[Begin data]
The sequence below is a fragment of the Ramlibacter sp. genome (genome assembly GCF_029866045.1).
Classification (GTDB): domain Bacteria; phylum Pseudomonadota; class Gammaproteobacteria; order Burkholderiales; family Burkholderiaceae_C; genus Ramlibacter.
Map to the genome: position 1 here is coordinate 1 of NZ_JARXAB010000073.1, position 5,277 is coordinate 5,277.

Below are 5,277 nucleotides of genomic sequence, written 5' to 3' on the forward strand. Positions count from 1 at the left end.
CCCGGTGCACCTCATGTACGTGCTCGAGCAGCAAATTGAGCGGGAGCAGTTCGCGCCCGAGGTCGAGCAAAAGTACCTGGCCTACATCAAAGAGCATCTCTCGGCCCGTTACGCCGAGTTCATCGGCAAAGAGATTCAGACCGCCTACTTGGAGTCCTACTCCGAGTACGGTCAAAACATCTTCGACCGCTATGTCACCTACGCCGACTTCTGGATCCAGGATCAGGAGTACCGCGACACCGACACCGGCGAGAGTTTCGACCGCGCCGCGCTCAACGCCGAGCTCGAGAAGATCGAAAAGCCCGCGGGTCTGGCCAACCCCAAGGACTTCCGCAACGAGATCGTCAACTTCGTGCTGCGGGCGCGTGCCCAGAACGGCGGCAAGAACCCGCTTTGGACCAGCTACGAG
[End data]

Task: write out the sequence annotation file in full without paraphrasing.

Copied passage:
The sequence below is a fragment of the Ramlibacter sp. genome (genome assembly GCF_029866045.1).
Classification (GTDB): domain Bacteria; phylum Pseudomonadota; class Gammaproteobacteria; order Burkholderiales; family Burkholderiaceae_C; genus Ramlibacter.
Map to the genome: position 1 here is coordinate 1 of NZ_JARXAB010000073.1, position 5,277 is coordinate 5,277.

Below are 5,277 nucleotides of genomic sequence, written 5' to 3' on the forward strand. Positions count from 1 at the left end.
CCCGGTGCACCTCATGTACGTGCTCGAGCAGCAAATTGAGCGGGAGCAGTTCGCGCCCGAGGTCGAGCAAAAGTACCTGGCCTACATCAAAGAGCATCTCTCGGCCCGTTACGCCGAGTTCATCGGCAAAGAGATTCAGACCGCCTACTTGGAGTCCTACTCCGAGTACGGTCAAAACATCTTCGACCGCTATGTCACCTACGCCGACTTCTGGATCCAGGATCAGGAGTACCGCGACACCGACACCGGCGAGAGTTTCGACCGCGCCGCGCTCAACGCCGAGCTCGAGAAGATCGAAAAGCCCGCGGGTCTGGCCAACCCCAAGGACTTCCGCAACGAGATCGTCAACTTCGTGCTGCGGGCGCGTGCCCAGAACGGCGGCAAGAACCCGCTTTGGACCAGCTACGAG